Maximising QA efficiency - By Martin Sutcliffe 
In a nutshell, a quality assurance strategy is a workable guide to help an organisation to achieve its QA objectives and goals. It commonly consists of a set of processes and procedures that should be followed as part of the QA delivery of any project or programme of work, and should normally underpin a higher-level Test Policy, which is a set of key principles for an organisation to embed as part of both its process and culture within a delivery methodology. 
Within a QA strategy, a wide variety of areas can be covered, including: 
Types of test phases to be adopted 
Approach to test automation within an organisation 
Detail around risk-based approach to regression testing 
Approach to test tool selection and usage 
Exploring areas around test data management 
The test environment landscape to be used 
A company-wide approach 
The goal of a QA strategy should be twofold. Firstly it must outline a common approach across all teams engaged within QA inside an organisation, ensuring controls can be met whilst acting as a central artefact for how testing should be delivered. 
Secondly, it should provide transparency and clarity across all teams outside of QA, factoring in the approach to risk-based testing, and also the requirements that may sit outside of QA - which must be clearly defined in ensuring the strategy can be implemented. 
Establishing and evolving the QA approach 
In general, most organisations have some form of QA strategy in place. This may not always be clearly documented - and also not be followed or updated. However, it’s critical that strategies are regularly reviewed in relation to changes in tools, business drivers and risk appetite. 
What’s more, the QA function must continually strive to ensure the strategy is shared across all business and IT areas, remain transparent, and is followed. It is important, in any organisation, that when deviations are made from the defined QA strategy, these are reviewed and assessed to allow for real time improvements. 
Socialising the strategy 
Many organisations tend to see a QA Strategy as a point-in-time deliverable rather than an ongoing piece of work that must be regularly reviewed to ensure its relevance. 
Quality assurance is the responsibility of everyone within an organisation, so socialising the up-to-date strategy with all business areas is key to ensuring it delivers on a company-wide level and not just through an IT lens. 
Quality meets cost savings 
A solid QA strategy is one that lays down the foundations for how an organisation can measure both its effectiveness of testing AND the efficiency of that testing. Along with quality, cost savings in all organisations will continue to be a clear driver. Being able to measure quality (effectiveness) from a QA strategy, along with cost (efficiency), are two key areas that allow for the measurement of the success of an implementation of a QA strategy.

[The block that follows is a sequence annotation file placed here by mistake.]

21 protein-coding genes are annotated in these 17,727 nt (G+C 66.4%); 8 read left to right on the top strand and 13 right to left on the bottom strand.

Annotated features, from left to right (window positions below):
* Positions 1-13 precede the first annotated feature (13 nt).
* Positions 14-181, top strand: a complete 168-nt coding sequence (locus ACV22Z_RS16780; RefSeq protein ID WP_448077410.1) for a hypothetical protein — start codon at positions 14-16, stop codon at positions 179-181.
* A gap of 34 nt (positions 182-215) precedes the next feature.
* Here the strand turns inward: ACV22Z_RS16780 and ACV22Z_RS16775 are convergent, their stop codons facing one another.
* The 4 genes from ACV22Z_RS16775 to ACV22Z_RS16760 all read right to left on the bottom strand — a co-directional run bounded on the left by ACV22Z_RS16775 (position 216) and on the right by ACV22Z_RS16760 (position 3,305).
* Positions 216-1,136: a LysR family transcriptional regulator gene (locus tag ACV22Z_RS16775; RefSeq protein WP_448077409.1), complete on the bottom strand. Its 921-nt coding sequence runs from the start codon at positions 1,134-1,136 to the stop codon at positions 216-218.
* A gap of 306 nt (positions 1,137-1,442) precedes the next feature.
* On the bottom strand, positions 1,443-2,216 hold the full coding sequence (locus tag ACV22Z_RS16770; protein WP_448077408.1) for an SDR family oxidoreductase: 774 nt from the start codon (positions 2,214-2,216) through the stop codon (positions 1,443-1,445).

Measuring the effectiveness and efficacy 
Having a QA strategy in place that allows the measurement of effectiveness and efficiency is key to determining how successful an organisation’s QA strategy is, but more importantly, provides outputs as to where changes may be needed to improve either of these areas. 
Organisations that don’t have a QA strategy in place will undoubtedly need to be able to quantify why there is a need, and metrics around effectiveness and efficiency allows that discussion with senior stakeholders to take place by showing the value of a solid, robust and detailed QA strategy. 
The metrics 
There are many metrics that can be utilised by an organisation to inform the success of a QA strategy, but it's not always one size fits all. Successful measurement will depend on things like the development methodology, how organsiations are set up internally, and the approach to risk appetite. 
It’s important, during the QA strategy development, to ensure all relevant parties agree to a set of KPIs and the metrics which will be used to report these, whilst fully understanding that these may evolve and change over time. 
Capturing metrics to inform how a KPI is performing is integral in being able to self-manage and improve a QA strategy within an organisation. They provide the ability to be transparent to all stakeholders about how a QA strategy is performing and if it's providing the level of information in order to inform on success.